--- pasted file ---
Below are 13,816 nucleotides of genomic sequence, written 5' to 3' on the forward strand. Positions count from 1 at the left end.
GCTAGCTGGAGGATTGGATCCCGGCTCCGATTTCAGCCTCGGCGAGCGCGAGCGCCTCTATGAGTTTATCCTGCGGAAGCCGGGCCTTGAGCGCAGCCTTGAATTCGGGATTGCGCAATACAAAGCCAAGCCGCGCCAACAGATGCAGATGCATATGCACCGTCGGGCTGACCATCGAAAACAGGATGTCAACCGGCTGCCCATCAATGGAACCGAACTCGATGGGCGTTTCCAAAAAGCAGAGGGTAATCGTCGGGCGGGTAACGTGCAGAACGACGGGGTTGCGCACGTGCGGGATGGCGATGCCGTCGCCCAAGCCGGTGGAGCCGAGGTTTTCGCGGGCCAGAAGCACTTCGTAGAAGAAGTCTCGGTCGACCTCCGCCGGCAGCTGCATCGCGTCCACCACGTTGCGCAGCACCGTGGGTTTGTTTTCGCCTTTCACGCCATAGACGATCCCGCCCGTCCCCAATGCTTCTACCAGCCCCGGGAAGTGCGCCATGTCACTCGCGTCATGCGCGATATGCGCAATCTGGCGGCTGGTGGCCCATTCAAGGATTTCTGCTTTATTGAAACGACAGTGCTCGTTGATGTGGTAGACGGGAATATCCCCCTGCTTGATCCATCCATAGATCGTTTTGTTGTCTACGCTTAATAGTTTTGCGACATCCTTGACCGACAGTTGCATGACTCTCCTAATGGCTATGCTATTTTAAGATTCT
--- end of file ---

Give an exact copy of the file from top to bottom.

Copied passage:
Below are 13,816 nucleotides of genomic sequence, written 5' to 3' on the forward strand. Positions count from 1 at the left end.
GCTAGCTGGAGGATTGGATCCCGGCTCCGATTTCAGCCTCGGCGAGCGCGAGCGCCTCTATGAGTTTATCCTGCGGAAGCCGGGCCTTGAGCGCAGCCTTGAATTCGGGATTGCGCAATACAAAGCCAAGCCGCGCCAACAGATGCAGATGCATATGCACCGTCGGGCTGACCATCGAAAACAGGATGTCAACCGGCTGCCCATCAATGGAACCGAACTCGATGGGCGTTTCCAAAAAGCAGAGGGTAATCGTCGGGCGGGTAACGTGCAGAACGACGGGGTTGCGCACGTGCGGGATGGCGATGCCGTCGCCCAAGCCGGTGGAGCCGAGGTTTTCGCGGGCCAGAAGCACTTCGTAGAAGAAGTCTCGGTCGACCTCCGCCGGCAGCTGCATCGCGTCCACCACGTTGCGCAGCACCGTGGGTTTGTTTTCGCCTTTCACGCCATAGACGATCCCGCCCGTCCCCAATGCTTCTACCAGCCCCGGGAAGTGCGCCATGTCACTCGCGTCATGCGCGATATGCGCAATCTGGCGGCTGGTGGCCCATTCAAGGATTTCTGCTTTATTGAAACGACAGTGCTCGTTGATGTGGTAGACGGGAATATCCCCCTGCTTGATCCATCCATAGATCGTTTTGTTGTCTACGCTTAATAGTTTTGCGACATCCTTGACCGACAGTTGCATGACTCTCCTAATGGCTATGCTATTTTAAGATTCT